Vous êtes sur la page 1sur 4

Dykes 1

Devon Dykes
Dr. Theresa Starkey (TA: Kevin Cifarelli)
English 224
3 April 2012
Faulkner within Blood
In William Faulkners story, Barn Burning, the Snopes family must deal with the
challenging consequences stemming from deceit bestowed by their father. The main character
and adolescent son Sarty Snopes sees his father in a spectrum a child never should see their own
parent. Within the tale there is a strong presence of regionalism that reflects the explanation why
the family is treated dominantly by the father Abner Snopes. The witness of violence and
bloodshed while having a dysfunctional relationship with Abner Snopes takes a toll on Sartys
own sense of self through the journey of discovering his own manhood.
A frightening image is not only set up by the plot of the story, but Abners physical
description of having a limp when he walks and the grimness in his voice is not a comforting
scene for a child. After Sarty is hit by another child after the court trial, his father immediately
orders him to get in the wagon. There is a major lack of nurturing in Abner that foreshadows
Sartys troubled experiences. The audience first experiences the physical violence when he is hit,
then the audience experiences the scene of blood when Sartys mother attempts to comfort him.
Sarty reacts to his mothers help in shame and distance most likely based on how his father
judged the scene. Abner exemplifies no care or remorse for his own son being injured from
Dykes 2

Sartys position as an innocent victim. The audience can even concur that Abner believes Sarty
deserves the blow to the face based on the previous scene in court.
Another instance of abuse and violence tagged throughout the story is when Sarty is
called over by his father during the night,- a shape black, flat, and bloodless as though cut from
tin in the iron folds of the frockcoat which had not been made for him, the voice harsh like tin
and without heat like tin:. Abner is described as inhuman and not a part of a caring world. He is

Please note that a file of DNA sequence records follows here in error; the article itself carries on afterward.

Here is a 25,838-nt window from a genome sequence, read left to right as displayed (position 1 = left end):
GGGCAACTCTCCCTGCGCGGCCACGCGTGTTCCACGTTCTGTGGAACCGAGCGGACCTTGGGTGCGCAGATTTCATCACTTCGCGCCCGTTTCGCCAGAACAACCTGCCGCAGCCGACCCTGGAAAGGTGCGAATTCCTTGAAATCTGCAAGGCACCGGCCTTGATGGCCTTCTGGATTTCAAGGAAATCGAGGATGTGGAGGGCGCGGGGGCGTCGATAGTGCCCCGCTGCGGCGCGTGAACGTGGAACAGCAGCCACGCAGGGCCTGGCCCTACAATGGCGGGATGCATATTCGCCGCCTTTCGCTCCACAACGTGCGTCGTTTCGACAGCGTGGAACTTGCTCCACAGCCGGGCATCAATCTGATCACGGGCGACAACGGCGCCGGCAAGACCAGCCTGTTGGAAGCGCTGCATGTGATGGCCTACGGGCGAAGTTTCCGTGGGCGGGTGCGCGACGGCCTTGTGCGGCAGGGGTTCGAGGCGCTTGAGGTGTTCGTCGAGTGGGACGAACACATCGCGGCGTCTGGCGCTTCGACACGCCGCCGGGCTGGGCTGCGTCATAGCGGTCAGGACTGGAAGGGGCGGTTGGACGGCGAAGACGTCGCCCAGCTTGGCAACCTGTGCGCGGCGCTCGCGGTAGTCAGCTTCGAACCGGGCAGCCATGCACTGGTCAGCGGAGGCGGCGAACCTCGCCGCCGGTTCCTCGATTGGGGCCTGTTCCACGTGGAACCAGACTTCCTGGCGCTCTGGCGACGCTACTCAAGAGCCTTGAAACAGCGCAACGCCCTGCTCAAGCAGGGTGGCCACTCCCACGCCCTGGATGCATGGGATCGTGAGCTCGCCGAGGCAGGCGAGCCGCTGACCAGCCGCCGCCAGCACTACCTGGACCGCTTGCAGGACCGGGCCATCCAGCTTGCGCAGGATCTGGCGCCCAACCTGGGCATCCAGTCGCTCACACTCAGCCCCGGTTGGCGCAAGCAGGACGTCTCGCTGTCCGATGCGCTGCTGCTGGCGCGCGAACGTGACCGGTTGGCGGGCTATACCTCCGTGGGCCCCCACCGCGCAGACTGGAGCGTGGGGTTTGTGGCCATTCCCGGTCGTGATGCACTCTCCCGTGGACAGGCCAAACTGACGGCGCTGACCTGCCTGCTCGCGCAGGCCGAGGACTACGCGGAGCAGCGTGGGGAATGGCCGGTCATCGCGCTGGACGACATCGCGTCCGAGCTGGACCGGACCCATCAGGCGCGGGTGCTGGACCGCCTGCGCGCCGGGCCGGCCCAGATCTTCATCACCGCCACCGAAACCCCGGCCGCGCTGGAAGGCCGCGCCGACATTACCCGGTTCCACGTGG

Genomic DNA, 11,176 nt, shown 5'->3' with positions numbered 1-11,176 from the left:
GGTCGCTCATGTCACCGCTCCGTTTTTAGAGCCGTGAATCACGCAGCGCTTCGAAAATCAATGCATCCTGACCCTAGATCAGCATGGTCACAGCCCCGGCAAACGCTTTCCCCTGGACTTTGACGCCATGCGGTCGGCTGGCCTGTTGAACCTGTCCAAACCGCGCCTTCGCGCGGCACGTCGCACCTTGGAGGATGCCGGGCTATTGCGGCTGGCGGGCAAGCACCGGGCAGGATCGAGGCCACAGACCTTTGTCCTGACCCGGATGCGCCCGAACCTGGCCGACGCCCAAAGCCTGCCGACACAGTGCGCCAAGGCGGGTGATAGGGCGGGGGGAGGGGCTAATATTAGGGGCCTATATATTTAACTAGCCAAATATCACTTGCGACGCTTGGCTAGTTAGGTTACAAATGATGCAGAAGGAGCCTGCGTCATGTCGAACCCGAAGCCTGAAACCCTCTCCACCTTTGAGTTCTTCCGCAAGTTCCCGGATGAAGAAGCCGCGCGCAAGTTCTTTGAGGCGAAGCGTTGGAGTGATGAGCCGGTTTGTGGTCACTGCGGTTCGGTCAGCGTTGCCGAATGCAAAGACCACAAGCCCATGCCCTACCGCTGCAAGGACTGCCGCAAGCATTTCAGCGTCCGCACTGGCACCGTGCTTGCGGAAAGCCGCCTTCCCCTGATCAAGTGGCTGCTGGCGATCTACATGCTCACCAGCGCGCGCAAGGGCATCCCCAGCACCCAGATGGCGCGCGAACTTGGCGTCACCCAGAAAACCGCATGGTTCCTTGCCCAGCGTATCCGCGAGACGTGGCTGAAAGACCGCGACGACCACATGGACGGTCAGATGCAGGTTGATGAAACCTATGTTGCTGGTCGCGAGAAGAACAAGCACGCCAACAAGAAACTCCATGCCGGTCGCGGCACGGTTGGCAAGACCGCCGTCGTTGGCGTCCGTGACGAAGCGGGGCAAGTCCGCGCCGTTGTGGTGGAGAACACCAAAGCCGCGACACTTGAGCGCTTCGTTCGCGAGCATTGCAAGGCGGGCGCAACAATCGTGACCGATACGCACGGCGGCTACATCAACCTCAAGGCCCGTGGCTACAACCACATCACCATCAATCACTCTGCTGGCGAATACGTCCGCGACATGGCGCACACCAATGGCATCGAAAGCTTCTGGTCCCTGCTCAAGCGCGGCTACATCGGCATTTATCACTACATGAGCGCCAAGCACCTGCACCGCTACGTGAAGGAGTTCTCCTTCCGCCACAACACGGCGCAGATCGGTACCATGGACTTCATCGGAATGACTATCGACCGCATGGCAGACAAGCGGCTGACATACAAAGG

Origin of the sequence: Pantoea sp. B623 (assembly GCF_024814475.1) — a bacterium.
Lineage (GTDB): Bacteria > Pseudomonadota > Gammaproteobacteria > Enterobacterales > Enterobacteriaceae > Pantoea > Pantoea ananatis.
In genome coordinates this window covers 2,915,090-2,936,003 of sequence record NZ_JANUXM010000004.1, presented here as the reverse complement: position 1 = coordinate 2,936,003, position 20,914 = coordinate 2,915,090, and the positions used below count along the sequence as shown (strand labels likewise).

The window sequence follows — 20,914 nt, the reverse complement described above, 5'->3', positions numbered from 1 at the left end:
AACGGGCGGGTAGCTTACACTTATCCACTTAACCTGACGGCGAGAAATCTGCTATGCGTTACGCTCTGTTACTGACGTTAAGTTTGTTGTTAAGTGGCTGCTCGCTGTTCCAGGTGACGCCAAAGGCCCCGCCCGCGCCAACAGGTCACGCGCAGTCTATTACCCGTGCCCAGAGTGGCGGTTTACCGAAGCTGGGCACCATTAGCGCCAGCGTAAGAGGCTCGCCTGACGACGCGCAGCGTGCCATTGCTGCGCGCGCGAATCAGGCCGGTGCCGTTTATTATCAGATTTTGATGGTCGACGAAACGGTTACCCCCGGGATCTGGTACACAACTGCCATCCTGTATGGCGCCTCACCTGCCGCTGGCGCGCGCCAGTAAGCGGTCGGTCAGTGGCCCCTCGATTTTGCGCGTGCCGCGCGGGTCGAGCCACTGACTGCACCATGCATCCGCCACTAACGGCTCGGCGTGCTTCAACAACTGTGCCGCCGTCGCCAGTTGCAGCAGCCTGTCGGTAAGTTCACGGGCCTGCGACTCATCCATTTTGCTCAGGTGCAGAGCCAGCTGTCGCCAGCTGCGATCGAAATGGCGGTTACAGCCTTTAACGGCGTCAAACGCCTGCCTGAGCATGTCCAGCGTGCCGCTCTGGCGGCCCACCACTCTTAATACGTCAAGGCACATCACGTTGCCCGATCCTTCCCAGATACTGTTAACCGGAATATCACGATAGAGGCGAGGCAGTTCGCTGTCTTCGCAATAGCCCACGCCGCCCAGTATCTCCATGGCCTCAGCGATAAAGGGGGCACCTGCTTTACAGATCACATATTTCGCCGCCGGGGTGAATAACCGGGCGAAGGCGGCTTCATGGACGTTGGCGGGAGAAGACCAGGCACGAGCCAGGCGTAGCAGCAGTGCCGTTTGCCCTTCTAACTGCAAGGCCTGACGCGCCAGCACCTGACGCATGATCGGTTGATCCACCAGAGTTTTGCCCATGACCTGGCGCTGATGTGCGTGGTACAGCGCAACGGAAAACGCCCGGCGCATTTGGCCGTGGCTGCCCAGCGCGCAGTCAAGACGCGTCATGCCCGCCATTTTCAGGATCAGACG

seen to be evil and not relatable to any degree. In this scene there is no mercy between son and
father. Before the reader has the opportunity to read the dialogue it is evident what will occur
between the two distant characters.
When Abner accuses Sarty of almost confessing to the court, he is met with Abners swift
hand that conducts no mercy upon Sartys head. Abner tells him, Youre getting to be a man.
You got to learn. You got to learn to stick to your own blood or aint going to have any blood to
stick to you. All of the major themes within this story lie within Abners text. The father uses
not only physical violence to dominate his son Sarty, but he also uses emotional and
psychological abuse to control Sarty. It is evident that Abner was most likely treated with the
same upbringing by his father. It is possible to break the cycle of abuse, but if no one has a
reason to they probably will continue to live life as they were taught how. At the end of the
beating Abner tells Sarty to go to bed as if his hitting him had never occurred. This is not an
unusual experience for either of the characters, so that is why the reactions are taken so casually
and the family triggers back into their mediocre routine.
Throughout the scenes of the story the mother is riddled as a character that tends to her
family as the one who is helpful and soft. The anger in Abners dialogue to Sartys is obvious
Dykes 3

when he tells him to set up the wash pot, but when the mother enters the conversation to take on
the duty Abner shuffles her off to go make dinner. Everyone has their role that was developed by
society as well as personalized by Abner. Women are seen to cook or clean, while men are seen
to commit physical labor and be talked down to by their superiors. There are infinite occurrences
that show Abner has no respect to Sarty, but he also has no equal respect to his wife when he
orders her around speaking to her as if she were his work slave. This verbal abuse sheds light on
the violence within the family and can trigger everyones emotions to their individual solitude.
As Abner is preparing the kerosene and lamplight, the mother attempts to defer what is
going to happen. He instead pushes her down to deflect her. He cannot even be a civil human
being instead he acts as if he is a beast and treats his wife as though she were an animal. When
Sarty manages to get away he realizes that he is alone and has no desire to go back to his life of
blood and violence put on by his father. When Abner is met with the less forgiving fate of death,
it gives the audience and characters a sense of solitude and peace. It is immediately interpreted as
a revenge story, however once all over it is a story of despair.
Throughout Barn Burning there is a path of mistakes led on by the father Abner
Snopes. He dictates and commands his family through his crude words and jagged abuse. The
father uses violence to prove his point and sees the bleeding as a gratifying moment in his
experiences. He sees manhood as belittling his own soon and not controlling his own fear. Abner
demolishes all possibilities of a pure relationship with his family when he treats them like wild
hogs on a farm. His son Sarty is treated the worst and seems to find little dignity in the end. As
Sarty sits on the hilltop waiting afterwards, he decides as a man on his own to not look back.

Dykes 4